My Two Cents: Attorney General's inaction a smokescreen for other motives?

If a tree falls in an empty forest and nobody is around to hear it, does it make a sound?

That age-old question came to mind as I considered Pierce County’s legally questionable smoking ban – in effect since Jan. 2 – and Attorney General Christine Gregoire’s curious recent statement describing as not definitive after all, a 1998 opinion from her office calling local smoking bans illegal.

The Tacoma-Pierce County Board of Health’s decision to prohibit smoking in virtually all indoor nontribal business would seem to be in defiance of state law.

Washington’s 1985 Clean Indoor Air Act states, “The legislature recognizes the increasing evidence that tobacco smoke in closely confined places may create a danger to the health of some citizens of this state. In order to protect the health and welfare of those citizens, it is necessary to prohibit smoking in public places except in areas designated as smoking areas.”

Those designated smoking areas include bars, taverns, bowling alleys, tobacco shops and restaurants – the very businesses that Pierce County now says cannot allow smoking.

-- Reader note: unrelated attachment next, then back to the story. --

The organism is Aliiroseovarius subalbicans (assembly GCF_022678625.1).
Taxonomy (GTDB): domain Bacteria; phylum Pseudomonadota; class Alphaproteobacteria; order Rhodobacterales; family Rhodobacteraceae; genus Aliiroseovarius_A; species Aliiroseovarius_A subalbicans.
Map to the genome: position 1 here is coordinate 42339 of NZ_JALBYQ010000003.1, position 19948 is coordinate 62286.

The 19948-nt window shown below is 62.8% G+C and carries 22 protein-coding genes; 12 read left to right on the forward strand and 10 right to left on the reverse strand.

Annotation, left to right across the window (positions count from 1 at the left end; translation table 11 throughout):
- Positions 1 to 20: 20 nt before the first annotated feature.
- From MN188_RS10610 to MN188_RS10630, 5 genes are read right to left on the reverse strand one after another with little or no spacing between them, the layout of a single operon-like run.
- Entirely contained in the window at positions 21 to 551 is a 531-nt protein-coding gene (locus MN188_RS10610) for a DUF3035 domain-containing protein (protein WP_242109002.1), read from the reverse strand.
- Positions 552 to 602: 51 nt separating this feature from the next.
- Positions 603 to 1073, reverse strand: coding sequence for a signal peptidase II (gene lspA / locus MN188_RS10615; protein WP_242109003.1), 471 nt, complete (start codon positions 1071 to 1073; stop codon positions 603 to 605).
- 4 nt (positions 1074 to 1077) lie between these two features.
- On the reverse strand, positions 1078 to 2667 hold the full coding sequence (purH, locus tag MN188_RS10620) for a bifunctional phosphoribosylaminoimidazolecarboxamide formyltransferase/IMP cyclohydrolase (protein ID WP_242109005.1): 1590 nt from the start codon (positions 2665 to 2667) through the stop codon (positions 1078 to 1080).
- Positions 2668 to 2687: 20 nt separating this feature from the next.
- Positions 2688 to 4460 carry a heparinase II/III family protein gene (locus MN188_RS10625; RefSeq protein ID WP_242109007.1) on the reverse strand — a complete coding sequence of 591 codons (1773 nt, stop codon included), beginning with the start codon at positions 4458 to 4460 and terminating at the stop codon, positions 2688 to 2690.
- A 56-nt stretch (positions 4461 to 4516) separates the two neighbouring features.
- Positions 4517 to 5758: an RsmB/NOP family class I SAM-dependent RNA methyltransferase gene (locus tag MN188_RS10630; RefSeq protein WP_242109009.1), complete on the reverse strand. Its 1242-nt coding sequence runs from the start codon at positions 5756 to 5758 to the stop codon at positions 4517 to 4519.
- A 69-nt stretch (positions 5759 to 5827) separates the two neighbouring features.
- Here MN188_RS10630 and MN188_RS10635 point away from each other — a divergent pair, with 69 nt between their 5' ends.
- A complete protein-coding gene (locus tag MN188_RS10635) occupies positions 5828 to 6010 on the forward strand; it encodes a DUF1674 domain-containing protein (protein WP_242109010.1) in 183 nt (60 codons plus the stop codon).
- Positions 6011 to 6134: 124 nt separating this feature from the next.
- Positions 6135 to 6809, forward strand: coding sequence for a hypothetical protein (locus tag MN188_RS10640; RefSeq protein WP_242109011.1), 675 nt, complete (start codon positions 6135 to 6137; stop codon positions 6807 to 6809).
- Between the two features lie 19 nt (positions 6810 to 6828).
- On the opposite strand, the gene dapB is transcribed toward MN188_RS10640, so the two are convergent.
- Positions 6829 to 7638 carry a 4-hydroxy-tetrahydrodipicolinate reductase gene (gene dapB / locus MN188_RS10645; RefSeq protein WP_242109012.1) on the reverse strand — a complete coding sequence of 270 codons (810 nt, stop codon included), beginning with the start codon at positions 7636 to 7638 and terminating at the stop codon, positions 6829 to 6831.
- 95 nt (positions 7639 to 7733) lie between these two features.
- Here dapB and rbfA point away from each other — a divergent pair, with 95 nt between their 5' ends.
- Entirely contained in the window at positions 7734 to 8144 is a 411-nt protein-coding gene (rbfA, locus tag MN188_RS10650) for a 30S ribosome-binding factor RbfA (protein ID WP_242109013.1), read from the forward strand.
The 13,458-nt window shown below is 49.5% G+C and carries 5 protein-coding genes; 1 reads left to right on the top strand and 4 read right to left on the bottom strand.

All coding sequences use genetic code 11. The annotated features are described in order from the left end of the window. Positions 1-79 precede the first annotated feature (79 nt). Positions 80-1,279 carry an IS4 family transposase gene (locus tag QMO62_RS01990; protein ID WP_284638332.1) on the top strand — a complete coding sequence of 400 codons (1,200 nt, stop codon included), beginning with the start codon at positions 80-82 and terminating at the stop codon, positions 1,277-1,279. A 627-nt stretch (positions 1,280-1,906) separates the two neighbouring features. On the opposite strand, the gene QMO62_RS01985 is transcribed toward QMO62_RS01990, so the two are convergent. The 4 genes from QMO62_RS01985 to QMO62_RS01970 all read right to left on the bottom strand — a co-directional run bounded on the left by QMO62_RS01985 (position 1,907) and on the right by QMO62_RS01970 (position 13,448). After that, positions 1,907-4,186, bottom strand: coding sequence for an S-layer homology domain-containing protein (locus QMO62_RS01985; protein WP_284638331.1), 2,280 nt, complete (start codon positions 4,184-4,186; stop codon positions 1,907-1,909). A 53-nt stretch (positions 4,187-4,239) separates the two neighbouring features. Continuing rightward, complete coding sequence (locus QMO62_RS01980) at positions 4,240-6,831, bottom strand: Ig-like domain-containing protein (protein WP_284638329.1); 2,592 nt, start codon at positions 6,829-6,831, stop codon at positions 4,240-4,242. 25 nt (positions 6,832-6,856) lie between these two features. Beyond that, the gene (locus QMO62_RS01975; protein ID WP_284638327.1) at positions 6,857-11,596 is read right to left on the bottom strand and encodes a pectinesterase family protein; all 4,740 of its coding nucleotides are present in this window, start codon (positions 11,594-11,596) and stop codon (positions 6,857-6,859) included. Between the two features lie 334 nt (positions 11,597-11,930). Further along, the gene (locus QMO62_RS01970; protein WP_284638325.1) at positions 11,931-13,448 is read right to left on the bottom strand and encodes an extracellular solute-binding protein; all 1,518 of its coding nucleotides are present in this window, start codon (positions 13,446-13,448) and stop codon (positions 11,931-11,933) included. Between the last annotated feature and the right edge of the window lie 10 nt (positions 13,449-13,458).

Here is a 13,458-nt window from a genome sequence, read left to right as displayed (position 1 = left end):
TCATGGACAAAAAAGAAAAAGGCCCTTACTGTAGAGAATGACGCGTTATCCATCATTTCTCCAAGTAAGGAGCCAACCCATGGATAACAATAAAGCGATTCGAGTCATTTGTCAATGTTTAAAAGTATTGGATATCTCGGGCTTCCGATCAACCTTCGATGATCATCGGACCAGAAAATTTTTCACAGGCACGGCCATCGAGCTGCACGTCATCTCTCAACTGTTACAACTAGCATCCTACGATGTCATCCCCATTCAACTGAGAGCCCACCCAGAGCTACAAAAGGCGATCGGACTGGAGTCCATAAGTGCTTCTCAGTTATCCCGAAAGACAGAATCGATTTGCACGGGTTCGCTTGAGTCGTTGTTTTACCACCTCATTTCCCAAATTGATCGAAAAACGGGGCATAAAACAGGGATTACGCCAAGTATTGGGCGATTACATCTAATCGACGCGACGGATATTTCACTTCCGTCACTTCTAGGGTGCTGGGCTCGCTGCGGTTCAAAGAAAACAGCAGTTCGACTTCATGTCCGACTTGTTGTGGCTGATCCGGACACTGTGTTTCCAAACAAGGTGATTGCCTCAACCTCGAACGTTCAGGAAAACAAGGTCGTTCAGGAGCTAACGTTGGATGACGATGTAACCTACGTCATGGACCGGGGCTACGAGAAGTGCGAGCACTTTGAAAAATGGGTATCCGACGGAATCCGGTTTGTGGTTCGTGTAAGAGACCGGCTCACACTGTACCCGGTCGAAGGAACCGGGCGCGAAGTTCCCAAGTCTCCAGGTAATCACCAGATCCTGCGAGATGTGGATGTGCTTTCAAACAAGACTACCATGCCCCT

Meanwhile, in 1998, the Seattle-King County Health Department aborted a similar effort to ban smoking after a lawyer in Gregoire’s office issued an opinion asserting that state law blocks local smoking bans. Gregoire, now distancing herself from that opinion, has said she will not assist anyone challenging the ban. (To be fair, it should be noted she has also said her office will not assist Tacoma-Pierce County.)

A nationally recognized anti-tobacco advocate and a leading Demoratic candidate for governor, perhaps Gregoire is biased when it comes to smoking-related issues. Be that as it may, it’s disturbing that the the top law enforcement official in the state is in effect acquiescing, allowing Tacoma-Pierce County to trump state law.

Why take this course of inaction when there are other more legally tenable options available? The Legislature could amend the Clean Indoor Air Act. Local governments could be given the right to set their own clean indoor air standards. A smoking ban could be put on the ballot for a public vote.

However, getting back to my original, though slightly modified, question: If Attorney General Christine Gregoire doesn’t enforce a state law, is it a state law?

“My Two Cents” is a weekly column where the author gets in his two cents worth in spite of the old saying that says you only get a penny for your thoughts.